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The SEC's Worst Losses: #23 Arkansas

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How can Vanderbilt beat #23 Arkansas? By following the blueprint that an 8-6 Clemson team left behind.

Dale Zanine-USA TODAY Sports

Vanderbilt basketball can pick up their biggest win of the 2014-15 season on Saturday, but it won't be easy. The 23rd ranked team in the nation stands in the way on a court where the Commodores are 1-6 since the year 2000. So what can Vandy do to upset Arkansas on the road?

Fortunately, a mediocre Clemson team has proven that these Razorbacks aren't immune to disappointing losses. The Tigers toppled Arkansas back in December and that win may hold the plans behind Kevin Stallings's strategy on Saturday afternoon. Clemson escaped with a come-from-behind victory thanks to some heroic play in the final minute of regulation, but it was their ability to limit Arkansas's scoring that gave them the chance to escape with an overtime win.

So let's break down what Clemson did right. For the formal preview of Vanderbilt/Arkansas, click here. Otherwise, sit back and read through 2015's first edition of The SEC's Worst Losses.

Arkansas (12-2, 1-0 SEC, #23 in the Coaches' Poll, #28 in the Pomeroy Rankings)

Worst Loss: at Clemson (8-6, #133 KenPom, #126 ESPN RPI), 65-68 (OT)
Other Loss: at Iowa State

The Razorbacks couldn't stem the bleeding that followed an 18-point loss to Iowa State back in December when they fell to Clemson on the road. The Tigers trailed by six points with 56 seconds remaining but battled back to send this game into overtime thanks to three straight steals that left Arkansas without a single shot in the final minute. Mike Anderson's team scored just 65 points that night - a figure that was nearly 20 points fewer than their season average despite playing an extra five minutes.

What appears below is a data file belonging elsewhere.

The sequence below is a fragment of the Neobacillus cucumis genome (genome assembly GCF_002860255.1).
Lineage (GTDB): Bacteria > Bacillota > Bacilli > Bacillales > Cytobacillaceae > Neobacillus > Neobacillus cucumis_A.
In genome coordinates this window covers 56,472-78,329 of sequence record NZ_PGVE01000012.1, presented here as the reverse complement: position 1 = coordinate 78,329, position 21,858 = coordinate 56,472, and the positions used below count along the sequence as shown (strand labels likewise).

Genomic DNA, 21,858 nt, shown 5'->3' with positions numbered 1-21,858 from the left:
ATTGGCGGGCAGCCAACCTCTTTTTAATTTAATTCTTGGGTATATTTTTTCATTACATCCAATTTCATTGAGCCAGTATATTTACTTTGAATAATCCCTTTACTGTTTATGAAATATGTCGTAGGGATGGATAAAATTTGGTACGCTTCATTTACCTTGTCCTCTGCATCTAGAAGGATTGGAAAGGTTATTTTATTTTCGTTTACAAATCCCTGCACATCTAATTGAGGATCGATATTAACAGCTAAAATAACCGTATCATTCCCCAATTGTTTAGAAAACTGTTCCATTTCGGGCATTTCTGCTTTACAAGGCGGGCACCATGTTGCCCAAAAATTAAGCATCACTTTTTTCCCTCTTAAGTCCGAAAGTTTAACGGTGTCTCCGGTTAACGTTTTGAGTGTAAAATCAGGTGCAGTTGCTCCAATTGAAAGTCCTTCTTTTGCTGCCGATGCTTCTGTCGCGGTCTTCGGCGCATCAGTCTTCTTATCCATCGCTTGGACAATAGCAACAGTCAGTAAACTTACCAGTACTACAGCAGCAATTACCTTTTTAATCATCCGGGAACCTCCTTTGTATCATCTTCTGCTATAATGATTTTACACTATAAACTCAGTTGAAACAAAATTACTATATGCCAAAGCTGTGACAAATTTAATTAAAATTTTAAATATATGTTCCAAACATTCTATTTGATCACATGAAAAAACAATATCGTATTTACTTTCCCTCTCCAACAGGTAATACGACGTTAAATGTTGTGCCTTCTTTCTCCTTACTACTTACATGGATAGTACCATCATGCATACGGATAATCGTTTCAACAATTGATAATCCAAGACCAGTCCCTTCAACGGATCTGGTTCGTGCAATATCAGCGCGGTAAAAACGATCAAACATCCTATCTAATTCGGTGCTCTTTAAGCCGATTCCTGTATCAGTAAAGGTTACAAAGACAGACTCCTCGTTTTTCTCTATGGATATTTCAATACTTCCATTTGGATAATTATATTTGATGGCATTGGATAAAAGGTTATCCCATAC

Key to Destruction: Keep punching until the final bell. Clemson was dead to rights when Bobby Portis made a layup that gave Arkansas a 57-51 lead as the clock wound down to double digits. The Tigers swarmed UA with a full court press that the Hogs failed to break, leading to three turnovers, two easy Clemson baskets, and zero composure from the Razorbacks. Vanderbilt has the athleticism to duplicate that kind of pressure - but do they have the experience to make it pay off?

The man who came up biggest in those final moments, Rod Hall, is one of Clemson's two seniors. He had two steals and four points in the last 56 minutes of regulation to send this into overtime, where he was even better. Hall scored 11 of the Tigers' final 15 points in all to notch a huge victory. If Vanderbilt wants to be able to do the same, they'll have to find someone who is equally collected in the clutch. Could that be a veteran like James Siakam? Or will the ice-blooded Riley LaChance be the one who steps up should the odds fall in Arkansas's favor?

Keys to the Game:

  • Stand tall at the perimeter. Arkansas didn't get many open looks behind the three-point line against Clemson and made just six of their 21 attempts - a far cry from their normal 39% success rate.
  • Go straight up on defense. The Razorbacks are taking an average of more than 24 free throws per game in their victories this season. In losses, that number drops to 15.5 including a 12 FT showing in 45 minutes of play against the Tigers. Keeping Arkansas from scoring from the line will eliminate an avenue through which they score more than 16 points per game.
  • Utilize depth. Clemson won in overtime despite playing all of their starters at least 33 minutes and getting just one field goal from their bench. That's not a problem that Vanderbilt will have with guys like Luke Kornet, Wade Baldwin IV, and Matthew Fisher-Davis leading the second unit.
Vanderbilt needs a top 25 win to prove their value to any postseason selection committee. Beating the Razorbacks in Fayetteville would fit that bill nicely. They'll need one of their young players to step up like a veteran to get there.